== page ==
Welsh Developments and their impact on Yorkshire

Plaid Cymru have set up a commission to prove that an independent Wales is possible.

Adam Price, Plaid Cymru leader, stated in an article published by Wales Online:


“Something is happening in Wales.

Welsh independence is no longer being led just by ourselves, by Plaid alone. It is being taken up by a range of civil society and cultural organisations that seemingly have sprung up overnight.

Polls show that a solid 30% now support independence.

The commission will undertake extensive analysis and develop effective policy to carve a clear pathway to the independence we need as a nation.

Throughout our history, Wales has been lumped in with England in both political and legalistic terms, and so, Wales as a nation, and the interests of its citizens has been marginalised and disregarded. The Commission will draw up a written constitution for an independent Wales, to enshrine our essential rights, and the institutions that will uphold them.

While we seek to distance ourselves from the broken British political system, an independent Wales will strive to maintain robust ties with its neighbours in England, Ireland and Scotland, defined by a new set of relationships.

Plaid Cymru is not a party that is in the business of breaking up Britain. Instead, we want to remake Britain. We want to create a new partnership between the nations of these islands on the basis of equality.”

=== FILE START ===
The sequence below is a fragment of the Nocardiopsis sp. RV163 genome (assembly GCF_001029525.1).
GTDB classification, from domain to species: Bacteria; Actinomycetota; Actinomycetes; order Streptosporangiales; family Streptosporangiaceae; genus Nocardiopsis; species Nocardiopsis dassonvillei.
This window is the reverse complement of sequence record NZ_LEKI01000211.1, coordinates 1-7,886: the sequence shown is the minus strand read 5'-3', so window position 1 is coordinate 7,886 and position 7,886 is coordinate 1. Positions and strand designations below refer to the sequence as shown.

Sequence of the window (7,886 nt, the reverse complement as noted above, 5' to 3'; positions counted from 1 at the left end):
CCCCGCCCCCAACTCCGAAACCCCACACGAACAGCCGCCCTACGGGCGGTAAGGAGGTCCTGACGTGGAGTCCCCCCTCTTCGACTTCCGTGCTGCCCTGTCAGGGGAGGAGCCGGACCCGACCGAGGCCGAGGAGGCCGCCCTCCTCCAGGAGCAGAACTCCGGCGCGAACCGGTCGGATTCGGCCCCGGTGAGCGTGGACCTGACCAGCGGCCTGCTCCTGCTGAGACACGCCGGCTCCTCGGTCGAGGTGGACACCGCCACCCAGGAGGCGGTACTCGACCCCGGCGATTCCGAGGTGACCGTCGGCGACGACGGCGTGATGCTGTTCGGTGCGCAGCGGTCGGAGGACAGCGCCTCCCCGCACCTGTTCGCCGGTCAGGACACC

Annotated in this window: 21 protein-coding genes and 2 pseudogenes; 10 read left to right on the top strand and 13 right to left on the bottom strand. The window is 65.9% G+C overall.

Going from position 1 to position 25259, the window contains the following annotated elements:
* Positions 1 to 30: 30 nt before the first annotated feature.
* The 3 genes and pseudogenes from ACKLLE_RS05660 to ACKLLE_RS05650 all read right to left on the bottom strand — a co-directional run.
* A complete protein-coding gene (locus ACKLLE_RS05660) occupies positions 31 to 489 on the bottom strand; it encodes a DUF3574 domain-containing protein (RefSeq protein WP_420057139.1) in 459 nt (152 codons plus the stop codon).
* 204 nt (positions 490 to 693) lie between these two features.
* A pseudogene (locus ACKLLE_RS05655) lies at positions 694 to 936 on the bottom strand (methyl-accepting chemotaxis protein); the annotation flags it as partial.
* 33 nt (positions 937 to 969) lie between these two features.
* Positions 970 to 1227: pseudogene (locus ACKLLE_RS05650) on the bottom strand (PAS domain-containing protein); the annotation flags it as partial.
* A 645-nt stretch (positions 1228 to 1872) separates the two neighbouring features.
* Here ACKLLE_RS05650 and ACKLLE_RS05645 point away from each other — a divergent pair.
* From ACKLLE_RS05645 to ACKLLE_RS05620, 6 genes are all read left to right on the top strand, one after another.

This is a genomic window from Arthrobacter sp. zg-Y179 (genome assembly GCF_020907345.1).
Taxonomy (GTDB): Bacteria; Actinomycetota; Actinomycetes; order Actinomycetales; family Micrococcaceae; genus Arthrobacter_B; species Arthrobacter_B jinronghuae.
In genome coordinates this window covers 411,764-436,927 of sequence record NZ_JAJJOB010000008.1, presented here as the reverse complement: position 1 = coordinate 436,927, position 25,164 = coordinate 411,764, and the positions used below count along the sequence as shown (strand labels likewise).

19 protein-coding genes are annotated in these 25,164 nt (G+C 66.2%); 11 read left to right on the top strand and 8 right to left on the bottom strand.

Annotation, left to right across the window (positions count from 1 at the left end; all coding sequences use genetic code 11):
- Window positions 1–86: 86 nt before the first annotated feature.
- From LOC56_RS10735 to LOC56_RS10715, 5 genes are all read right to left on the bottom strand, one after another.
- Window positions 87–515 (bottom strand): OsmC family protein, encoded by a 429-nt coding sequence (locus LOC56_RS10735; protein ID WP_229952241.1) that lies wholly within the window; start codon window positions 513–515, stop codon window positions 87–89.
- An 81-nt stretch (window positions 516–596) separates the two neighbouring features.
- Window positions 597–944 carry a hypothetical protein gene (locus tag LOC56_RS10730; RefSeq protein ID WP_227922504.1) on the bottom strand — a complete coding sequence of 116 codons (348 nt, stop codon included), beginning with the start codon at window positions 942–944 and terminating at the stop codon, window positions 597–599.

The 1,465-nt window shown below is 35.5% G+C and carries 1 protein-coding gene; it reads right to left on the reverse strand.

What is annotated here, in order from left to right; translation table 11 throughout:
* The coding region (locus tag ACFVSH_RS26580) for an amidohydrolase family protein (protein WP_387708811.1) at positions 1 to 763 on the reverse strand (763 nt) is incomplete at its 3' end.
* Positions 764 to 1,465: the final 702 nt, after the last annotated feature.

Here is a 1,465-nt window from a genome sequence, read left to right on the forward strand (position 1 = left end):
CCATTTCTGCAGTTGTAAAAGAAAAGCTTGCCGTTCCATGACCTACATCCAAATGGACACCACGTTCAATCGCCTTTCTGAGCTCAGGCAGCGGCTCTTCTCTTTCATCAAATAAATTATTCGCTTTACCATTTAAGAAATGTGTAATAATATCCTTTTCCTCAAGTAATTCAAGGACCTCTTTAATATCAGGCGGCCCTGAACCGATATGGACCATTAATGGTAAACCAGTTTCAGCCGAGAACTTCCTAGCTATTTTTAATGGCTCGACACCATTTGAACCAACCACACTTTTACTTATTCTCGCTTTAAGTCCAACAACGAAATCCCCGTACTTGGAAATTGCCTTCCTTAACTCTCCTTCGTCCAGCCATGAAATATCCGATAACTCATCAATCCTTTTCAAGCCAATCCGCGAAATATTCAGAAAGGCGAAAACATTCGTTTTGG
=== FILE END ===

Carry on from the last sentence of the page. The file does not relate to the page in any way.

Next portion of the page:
Note the comment where Mr Price states that Wales has been lumped in with England and that Wales and the interests of its citizens have been marginalised and disregarded. The same could be said for Yorkshire but note also that Mr Price wants to create a partnership between the nations of these islands on the basis of equality. Yorkshire is simply not recognised as any sort of entity even by the nationalist politicians of the home nations.

I would not take issue with Mr Price because the situation of Yorkshire is not his concern. Rightly, Wales is his top priority. However, the situation of Yorkshire is our concern. Is it any wonder that we feel aggrieved when the UK government, UK institutions, the rest of the UK establishment and the home nations do not even recognise our identity and ignore our existence. Marginalised and disregarded; tell me about it!

I think it was in 2015 that the Yorkshire Devolution Movement produced a short essay on Yorkshire independence. That article still exists online:


I am not suggesting for a minute that we even contemplate independence but I think we need to look at what institutions would be necessary to allow us to function as a region; it will most certainly be more than just an assembly; and we also need to look at our status as a “county”. Surely, Yorkshire is more than just any ordinary county. Before the 1974 local government reorganisation, it functioned as three counties, plus York, plus a whole host of city administrations. The problem is that counties do not appear to be recognised as anything other than relatively unimportant areas of local government administration to be changed and messed around at will by Westminster and Whitehall micro managers.

If this is the case and our status is holding us back, then perhaps we should be looking for, dare I say it, nation status. Yorkshire will always be the best county in the world to us but to paraphrase what was said at the time of the local government reorganisation: “The county of Yorkshire still exists. It’s just that its administrative status has changed to that of a nation.”

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